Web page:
Intensive is the debate about climate change. The emotions run deep, and clever campaigning riled sections of society to proclaim we got only “12-years left” before we, humanity will be extinct. Hence trying to remain balanced is without doubt a challenge. However, we will try to do so. The long read is about a review on where the NGO movement is heading posing the question if NGOs are a threat to national security? And anyone with reasonable mental facilities should be concerned.
Extinction Rebellion, Mao’s new Youth revolts & Antifa in Syria
Shortly after London came to a massive standstill, the Extinction Rebellion achieved a political victory in getting a support message from, to no one a surprise, the political leftist Jeremy Corbyn declaring a climate emergency, as a political declaration. Interestingly this coming from a guy his ex-wives in an upcoming biography call a “joyless fanatic”, and a firebrand, “slightly unkempt ideologue obsessed with left-wing politics”.
Friends of the Earth and Greenpeace have voiced their support for the Extinction Rebellion environmental protests in London after the tactics used by the protesters were criticized by the public. But it poses the question how far NGOs are permitted to go. Asking activists, the answer a free-for-all is permitted as too much is at stake.
However, despite the political success the concerning rise of criminality in the activist scene has for some time already riled the security community. Activists are routinely violating criminal laws and as this investigation shows unearths some dubious, revolutionary ambitions. A common joke within the activist scene goes like this, “What’s the fastest way to get a criminal record? Join Greenpeace!”
Sadly, the nonchalant attitude towards criminal prosecution is based on the narrative “democratic countries” will not prosecute activists and viewing the criminal act is tolerated. In the case of the Russian Federation this strategy backfired. In fact, most countries are viewing green activists increasingly as part of the problem rather than the solution.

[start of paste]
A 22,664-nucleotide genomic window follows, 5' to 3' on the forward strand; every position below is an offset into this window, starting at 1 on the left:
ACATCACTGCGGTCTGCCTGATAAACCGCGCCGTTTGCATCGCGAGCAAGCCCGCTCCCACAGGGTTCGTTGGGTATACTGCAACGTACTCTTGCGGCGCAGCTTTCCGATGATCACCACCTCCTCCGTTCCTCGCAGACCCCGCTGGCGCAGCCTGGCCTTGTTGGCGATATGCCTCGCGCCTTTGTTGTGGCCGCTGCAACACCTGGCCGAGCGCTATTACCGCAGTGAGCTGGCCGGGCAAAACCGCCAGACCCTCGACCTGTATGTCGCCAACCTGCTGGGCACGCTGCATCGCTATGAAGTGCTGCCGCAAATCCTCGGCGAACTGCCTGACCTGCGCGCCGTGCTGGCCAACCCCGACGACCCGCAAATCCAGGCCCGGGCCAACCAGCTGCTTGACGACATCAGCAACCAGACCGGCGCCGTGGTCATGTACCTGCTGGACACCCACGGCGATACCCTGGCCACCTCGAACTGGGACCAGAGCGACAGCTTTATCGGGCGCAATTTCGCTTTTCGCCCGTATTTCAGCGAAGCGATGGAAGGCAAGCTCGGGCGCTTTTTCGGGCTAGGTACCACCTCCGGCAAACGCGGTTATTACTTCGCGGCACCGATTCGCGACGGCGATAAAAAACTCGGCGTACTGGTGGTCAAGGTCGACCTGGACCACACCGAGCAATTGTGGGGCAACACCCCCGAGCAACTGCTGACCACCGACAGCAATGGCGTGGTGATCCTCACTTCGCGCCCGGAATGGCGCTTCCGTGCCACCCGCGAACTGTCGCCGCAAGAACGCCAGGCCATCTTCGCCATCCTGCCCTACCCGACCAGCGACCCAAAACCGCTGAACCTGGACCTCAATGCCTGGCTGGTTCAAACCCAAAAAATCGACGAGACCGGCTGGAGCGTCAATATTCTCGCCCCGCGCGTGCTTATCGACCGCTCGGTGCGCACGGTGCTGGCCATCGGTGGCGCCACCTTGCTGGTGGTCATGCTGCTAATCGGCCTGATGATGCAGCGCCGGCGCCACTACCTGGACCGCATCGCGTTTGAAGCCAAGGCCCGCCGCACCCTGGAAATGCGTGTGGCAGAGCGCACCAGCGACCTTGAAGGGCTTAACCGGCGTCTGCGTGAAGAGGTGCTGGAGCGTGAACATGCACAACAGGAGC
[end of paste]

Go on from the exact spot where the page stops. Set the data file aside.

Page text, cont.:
WWF as recently as March 2019 faces serious allegations including torture, murder, abuse of the local population and mistreatment.
The WWF Executive for Malaysia resigned in 2018 citing professional and personal reasons for leaving WWF. In March last year, allegations of sexual harassment complaints being “swept under the carpet” by people in authority at WWF-Malaysia had surfaced. It is unclear if the resignation of the top WWF chief in Malaysia was the result of the scandal. But the case of WWF is not unique, Greenpeace and Oxfam faced a series of sexual assault scandals in the past few years.
But criminal matters are not limited to sexual assaults. For example, the founder of the Extinction Rebellion did not deny causing damage worth £7,000 in an action against Kings College. Currently working on his PhD, yes we guessed it right, on civil disobedience the activist escaped prosecution justifying the damage to benefit social norms. And Greenpeace was convicted of state felony offenses in Ohio while targeting Procter & Gamble. Many in the public space disagree with the activists.